by Iris N. Schwartz
Brooklyn, New York 11236; 1973
I was wearing my bell-bottomed, ass-hugging, rust-colored corduroys when we met. Ribbed turtleneck. He had on a black leather jacket, blue jeans, shirt buttoned low so I could see golden chest hair─and a very large crucifix.
We were in a bowling alley. I was there with friends. I don’t know who he was with. Probably no one. Who’d want to compete for oxygen with him? Anyway, I wouldn’t have noticed another male.
I was 15, had a 17-year-old Jewish boyfriend on his way to chiropracty school. We had parked a lot, but hadn’t gone all the way. Nor was I planning to.
This bowling-alley boy made my whole body hum. I stood there, brazenly eyeing this dark blond, beatific creature; I didn’t hear my friends’ voices, didn’t smell greasy fries, didn’t notice tufts of cigarette smoke. One hundred butterflies opened and closed their wings atop my skin.
How had I existed before this? And could I now doubt the existence of God?
The miracle spoke. “Yes,” he laughed, “it’s true.”
I remained still, hoping he would not comment on the monarchs.
“I saw you staring at my crucifix.”
I mumbled something less than erudite, after which he introduced himself as Joey Ortolano.
My mother was going to kill me.
He extended his hand. “A pleasure to meet you, Samantha Gold.”
When had I told him my name? The milkweed butterflies continued to beat their wings.
* * *
Two days later I was on the phone with him. Away from my mother. In the basement. Oh, I had it bad for Joey; the only time I dared enter that Hades of water bugs, plumbing back-ups, and mounted deer heads was when I was ordered─by my mother─to hang damp clothes in the back yard. Or to clear out buckets of waste water when the pipes periodically burst.
Now I was in the basement of my own volition, talking to someone I had no business talking to, aware of the nearness of monarchs when I felt the basso of Joey Ortolano caressing me through the telephone.
Could he hear the flapping of butterflies?
“A 17-year-old is too young for you, Samantha. What can he do for you? You need a man.”
Joey was 19, a graduate of Kingsborough Community College. The only blond man I had ever seen in person.
I agreed to meet him at the public library three days later. I knew the location of my library card would be immaterial.
Andrew, future chiropractor, called me the day before Joey and I were to meet. Andrew must have sensed my distraction. He asked me, twice, if anything was wrong. I said I was worried about an upcoming Social Studies test.
That was stupid of me. I always received 95 per cent or higher on every exam I took in that subject.
* * *
I was up half the night imagining outfits for what I couldn’t rightfully call a date. The next day I settled on a forest green, V-necked sweater. (Andrew said it brought out my eyes.) Stuffed my curvy self into the rust cords.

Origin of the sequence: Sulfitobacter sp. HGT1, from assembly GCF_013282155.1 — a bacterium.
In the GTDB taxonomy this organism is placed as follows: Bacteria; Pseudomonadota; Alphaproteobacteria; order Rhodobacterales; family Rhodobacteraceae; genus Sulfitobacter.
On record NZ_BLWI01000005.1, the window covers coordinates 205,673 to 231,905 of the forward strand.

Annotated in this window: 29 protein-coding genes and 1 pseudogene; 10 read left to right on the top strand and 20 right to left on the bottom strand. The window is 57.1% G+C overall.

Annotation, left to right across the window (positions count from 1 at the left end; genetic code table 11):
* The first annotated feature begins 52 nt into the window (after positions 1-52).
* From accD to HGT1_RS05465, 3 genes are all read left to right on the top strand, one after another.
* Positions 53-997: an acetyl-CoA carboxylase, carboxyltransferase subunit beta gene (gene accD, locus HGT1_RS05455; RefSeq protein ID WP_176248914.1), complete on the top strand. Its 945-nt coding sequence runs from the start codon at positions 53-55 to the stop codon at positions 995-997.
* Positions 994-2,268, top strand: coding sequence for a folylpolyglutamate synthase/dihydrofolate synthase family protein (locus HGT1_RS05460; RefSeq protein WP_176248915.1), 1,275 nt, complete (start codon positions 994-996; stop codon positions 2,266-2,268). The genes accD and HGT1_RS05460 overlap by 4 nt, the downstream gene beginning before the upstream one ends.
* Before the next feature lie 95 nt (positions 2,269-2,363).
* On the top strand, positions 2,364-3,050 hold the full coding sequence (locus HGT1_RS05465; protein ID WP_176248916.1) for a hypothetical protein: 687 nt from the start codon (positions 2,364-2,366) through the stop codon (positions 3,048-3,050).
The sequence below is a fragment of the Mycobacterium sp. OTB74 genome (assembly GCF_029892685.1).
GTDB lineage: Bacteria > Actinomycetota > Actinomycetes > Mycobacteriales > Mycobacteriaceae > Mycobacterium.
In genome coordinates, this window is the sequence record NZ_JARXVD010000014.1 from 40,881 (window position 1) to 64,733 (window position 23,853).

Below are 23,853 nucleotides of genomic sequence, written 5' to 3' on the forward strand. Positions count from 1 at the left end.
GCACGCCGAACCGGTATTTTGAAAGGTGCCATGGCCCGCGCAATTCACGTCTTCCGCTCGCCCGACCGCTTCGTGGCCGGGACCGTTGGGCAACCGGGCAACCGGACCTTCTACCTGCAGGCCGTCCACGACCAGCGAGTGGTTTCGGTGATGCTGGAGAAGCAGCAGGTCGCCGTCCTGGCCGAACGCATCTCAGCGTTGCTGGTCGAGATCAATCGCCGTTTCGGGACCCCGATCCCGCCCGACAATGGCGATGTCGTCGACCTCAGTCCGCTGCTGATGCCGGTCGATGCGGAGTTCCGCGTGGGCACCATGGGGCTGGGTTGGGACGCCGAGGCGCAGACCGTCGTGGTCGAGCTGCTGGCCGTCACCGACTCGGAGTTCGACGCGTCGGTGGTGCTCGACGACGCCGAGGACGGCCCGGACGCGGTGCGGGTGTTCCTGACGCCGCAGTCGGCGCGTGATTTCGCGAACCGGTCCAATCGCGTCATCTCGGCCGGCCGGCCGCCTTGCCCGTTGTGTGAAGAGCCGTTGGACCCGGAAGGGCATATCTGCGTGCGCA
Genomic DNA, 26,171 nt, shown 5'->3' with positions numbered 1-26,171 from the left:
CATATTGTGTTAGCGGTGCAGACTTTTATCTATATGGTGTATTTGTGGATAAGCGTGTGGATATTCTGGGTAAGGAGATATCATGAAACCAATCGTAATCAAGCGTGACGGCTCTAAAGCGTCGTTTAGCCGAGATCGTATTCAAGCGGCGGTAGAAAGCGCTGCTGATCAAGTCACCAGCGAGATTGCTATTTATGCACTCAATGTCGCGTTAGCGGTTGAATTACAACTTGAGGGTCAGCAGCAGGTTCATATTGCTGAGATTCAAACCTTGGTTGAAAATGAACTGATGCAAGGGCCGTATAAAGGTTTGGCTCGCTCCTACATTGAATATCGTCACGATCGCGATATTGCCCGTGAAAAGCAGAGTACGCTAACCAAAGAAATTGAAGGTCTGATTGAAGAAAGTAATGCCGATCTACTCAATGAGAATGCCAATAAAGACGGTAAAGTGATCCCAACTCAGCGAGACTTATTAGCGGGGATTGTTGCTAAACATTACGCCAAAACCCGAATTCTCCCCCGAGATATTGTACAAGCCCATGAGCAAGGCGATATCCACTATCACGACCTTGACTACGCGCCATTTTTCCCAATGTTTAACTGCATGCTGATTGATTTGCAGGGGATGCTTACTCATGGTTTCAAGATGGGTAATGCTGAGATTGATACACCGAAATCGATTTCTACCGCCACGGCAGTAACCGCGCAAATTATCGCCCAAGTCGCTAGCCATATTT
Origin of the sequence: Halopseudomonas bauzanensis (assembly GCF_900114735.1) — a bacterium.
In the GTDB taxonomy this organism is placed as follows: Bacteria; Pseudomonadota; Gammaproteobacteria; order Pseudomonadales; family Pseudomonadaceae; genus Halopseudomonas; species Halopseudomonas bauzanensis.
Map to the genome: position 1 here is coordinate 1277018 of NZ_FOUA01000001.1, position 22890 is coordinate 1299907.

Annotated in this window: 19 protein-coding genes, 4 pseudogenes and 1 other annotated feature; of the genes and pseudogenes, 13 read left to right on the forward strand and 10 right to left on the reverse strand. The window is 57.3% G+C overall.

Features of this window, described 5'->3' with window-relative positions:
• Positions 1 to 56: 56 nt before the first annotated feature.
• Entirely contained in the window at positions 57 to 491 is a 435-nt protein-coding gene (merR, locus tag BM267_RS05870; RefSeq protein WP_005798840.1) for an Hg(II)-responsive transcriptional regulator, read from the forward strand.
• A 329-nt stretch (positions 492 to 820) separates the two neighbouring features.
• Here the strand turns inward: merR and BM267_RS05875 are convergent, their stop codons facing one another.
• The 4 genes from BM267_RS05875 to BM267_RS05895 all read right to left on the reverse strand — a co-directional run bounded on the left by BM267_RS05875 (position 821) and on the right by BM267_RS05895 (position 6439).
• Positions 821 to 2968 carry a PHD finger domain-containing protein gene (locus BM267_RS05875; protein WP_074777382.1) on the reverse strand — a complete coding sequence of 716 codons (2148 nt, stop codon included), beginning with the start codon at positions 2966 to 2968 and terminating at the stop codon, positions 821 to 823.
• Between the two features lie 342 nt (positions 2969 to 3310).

What would an Ortolano discuss with a Gold? I’d never spoken to, let alone made surreptitious plans with, any man outside my ‘tribe’. We could discuss Italian Renaissance artists, or, more prosaically, Neapolitan versus Sicilian pizza. I could ask what it was like to attend community college. Was he planning to transfer to a four-year school?
I arrived five minutes past our appointed time. Spotted Joey Ortolano in front of the Travel section. Again I became transfixed by his chest hair and cross. To this day I don’t recall one word of our conversation.
I found myself in Joey’s place─actually, the ground floor apartment rented out by Joseph Ortolano, Sr. and wife. A space so clean and plastic-encased that no water bug would have the cojones to invade. (Maybe my mother should call his to discuss exterminating and housekeeping options. Maybe not.)
I forgot my mother. Forgot Andy. Forgot the cautions of my friends.
Joey did things to the insides of my elbows, my outer and inner ears, my neck, my eyelids that brought the monarchs back full force. Easily two hundred black-and-orange flying insects!
I felt the blond man’s hands on my V-neck, my rust cords. Heard my heart. Then knocking. Louder. Not my heart. Ringing. Definitely not my heart.
Mrs. Something-or-Other, his mother’s friend, was looking for Joey’s mother. Apparently, Mrs. Ortolano was not upstairs. Did Joey know where she was?
In the interim, I’d rushed to the bathroom. Threw water on my cheeks. Straightened my sweater. Realigned my rust cords. Flitting butterflies? Gone.
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Iris N. Schwartz
Iris N. Schwartz is a fiction writer, as well as a Pushcart-Prize-nominated poet. Most recently, her work has appeared in Grabbing the Apple: An Anthology of Poems by New York Women Writers; and in such journals as The Gambler, Gravel, Jellyfish Review, MUSH/MUM Journal, and Siren.